Collecting personal information is a tall order in Germany as people are generally wary of sharing data, but reservations may diminish as the number of infections rises. Germany now has more than 3,600 cases.
Data collection could also prove challenging in the United States, which now has more than 2,000 infections, prompting President Donald Trump to declare a national emergency.
The Centres for Disease Control and Prevention (CDC) used to be the only one authorised to test for the virus and provide centralised data, mostly centred on the number of confirmed cases.
But as restrictions are loosened, testing is also being done at the state level, and local health departments have started releasing their own data, often giving the county, city or town the confirmed patient is from. The details are not enough to give away any identities.
As a result, there is no complete picture of how many people have been tested in the US, obscuring the extent of the disease's spread and its fatality rate.
INTRUSIVE DATA COLLECTION
At the other end of the spectrum is Singapore's tightly controlled data collection and contact tracing for a small population of 5.6 million. The Republic has reported 212 cases so far, half of whom have recovered.
Disease investigators work tirelessly with the police to map out a patient's travel history, using all kinds of resources, from surveillance footage to mobile phone data and ATM records. Information such as patients' age, gender, nationality, the street where they live, and the places they visited, are then released by the Health Ministry in a bid to curb the spread and keep the public safe.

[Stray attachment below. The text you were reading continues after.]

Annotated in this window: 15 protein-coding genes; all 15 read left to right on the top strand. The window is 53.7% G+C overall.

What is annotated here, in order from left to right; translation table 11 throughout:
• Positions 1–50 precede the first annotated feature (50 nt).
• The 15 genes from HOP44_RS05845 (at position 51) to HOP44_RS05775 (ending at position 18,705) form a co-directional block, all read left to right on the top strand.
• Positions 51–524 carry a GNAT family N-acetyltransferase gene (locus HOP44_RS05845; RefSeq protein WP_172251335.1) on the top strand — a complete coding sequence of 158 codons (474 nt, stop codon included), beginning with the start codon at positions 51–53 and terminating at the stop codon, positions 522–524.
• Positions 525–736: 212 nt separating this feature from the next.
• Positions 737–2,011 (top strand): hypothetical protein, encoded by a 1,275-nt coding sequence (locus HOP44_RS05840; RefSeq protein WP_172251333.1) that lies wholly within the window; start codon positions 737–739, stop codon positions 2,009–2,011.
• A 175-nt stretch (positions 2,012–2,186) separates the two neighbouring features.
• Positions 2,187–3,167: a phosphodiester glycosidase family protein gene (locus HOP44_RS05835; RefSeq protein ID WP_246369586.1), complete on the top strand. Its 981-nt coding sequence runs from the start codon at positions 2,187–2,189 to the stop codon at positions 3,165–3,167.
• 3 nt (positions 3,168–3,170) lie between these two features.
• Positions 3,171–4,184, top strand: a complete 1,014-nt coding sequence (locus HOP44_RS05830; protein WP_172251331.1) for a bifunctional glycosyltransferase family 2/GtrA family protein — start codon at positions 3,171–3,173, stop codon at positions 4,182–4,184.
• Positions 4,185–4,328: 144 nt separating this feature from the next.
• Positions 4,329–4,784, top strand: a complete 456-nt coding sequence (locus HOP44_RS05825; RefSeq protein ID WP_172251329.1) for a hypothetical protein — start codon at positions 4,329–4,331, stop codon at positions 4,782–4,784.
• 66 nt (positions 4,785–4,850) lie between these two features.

The same level of intrusive data collection is also seen in China, where there are more than 80,000 cases of the coronavirus and over 3,000 deaths from it.
QR codes must be scanned before people can enter residential compounds, mobile phone apps record your daily temperature, while other apps show if there are cases nearby or if patients have been in close proximity.
Employees are also positioned at mall and subway entrances to ensure that shoppers and commuters register their personal details before entering, and cellphone users can ask for a list of their locations from telcos to help with contact tracing.
The authorities have said that these measures are in place because of the extraordinary situation. Still, some have expressed concern that the epidemic is an excuse to accelerate the collection of citizens' data in a country with lax data protection laws.
Over in Japan, the demand for coronavirus-related legislation has grown amid public unease over how adequate the government's actions have been to stem the outbreak.